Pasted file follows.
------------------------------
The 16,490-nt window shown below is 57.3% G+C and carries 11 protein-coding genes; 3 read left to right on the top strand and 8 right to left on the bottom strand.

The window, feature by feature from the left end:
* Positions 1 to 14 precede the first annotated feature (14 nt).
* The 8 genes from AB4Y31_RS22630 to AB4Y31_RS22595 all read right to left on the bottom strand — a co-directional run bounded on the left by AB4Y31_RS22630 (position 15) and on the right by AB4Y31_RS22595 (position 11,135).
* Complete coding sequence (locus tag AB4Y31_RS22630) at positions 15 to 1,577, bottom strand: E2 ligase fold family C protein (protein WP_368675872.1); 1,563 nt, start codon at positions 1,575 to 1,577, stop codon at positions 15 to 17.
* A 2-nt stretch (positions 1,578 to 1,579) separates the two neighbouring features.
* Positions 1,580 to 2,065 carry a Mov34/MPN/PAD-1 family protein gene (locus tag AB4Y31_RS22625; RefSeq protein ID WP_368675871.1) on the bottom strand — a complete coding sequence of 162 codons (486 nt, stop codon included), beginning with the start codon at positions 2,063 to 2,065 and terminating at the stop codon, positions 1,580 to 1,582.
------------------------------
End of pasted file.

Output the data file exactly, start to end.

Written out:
The 16,490-nt window shown below is 57.3% G+C and carries 11 protein-coding genes; 3 read left to right on the top strand and 8 right to left on the bottom strand.

The window, feature by feature from the left end:
* Positions 1 to 14 precede the first annotated feature (14 nt).
* The 8 genes from AB4Y31_RS22630 to AB4Y31_RS22595 all read right to left on the bottom strand — a co-directional run bounded on the left by AB4Y31_RS22630 (position 15) and on the right by AB4Y31_RS22595 (position 11,135).
* Complete coding sequence (locus tag AB4Y31_RS22630) at positions 15 to 1,577, bottom strand: E2 ligase fold family C protein (protein WP_368675872.1); 1,563 nt, start codon at positions 1,575 to 1,577, stop codon at positions 15 to 17.
* A 2-nt stretch (positions 1,578 to 1,579) separates the two neighbouring features.
* Positions 1,580 to 2,065 carry a Mov34/MPN/PAD-1 family protein gene (locus tag AB4Y31_RS22625; RefSeq protein ID WP_368675871.1) on the bottom strand — a complete coding sequence of 162 codons (486 nt, stop codon included), beginning with the start codon at positions 2,063 to 2,065 and terminating at the stop codon, positions 1,580 to 1,582.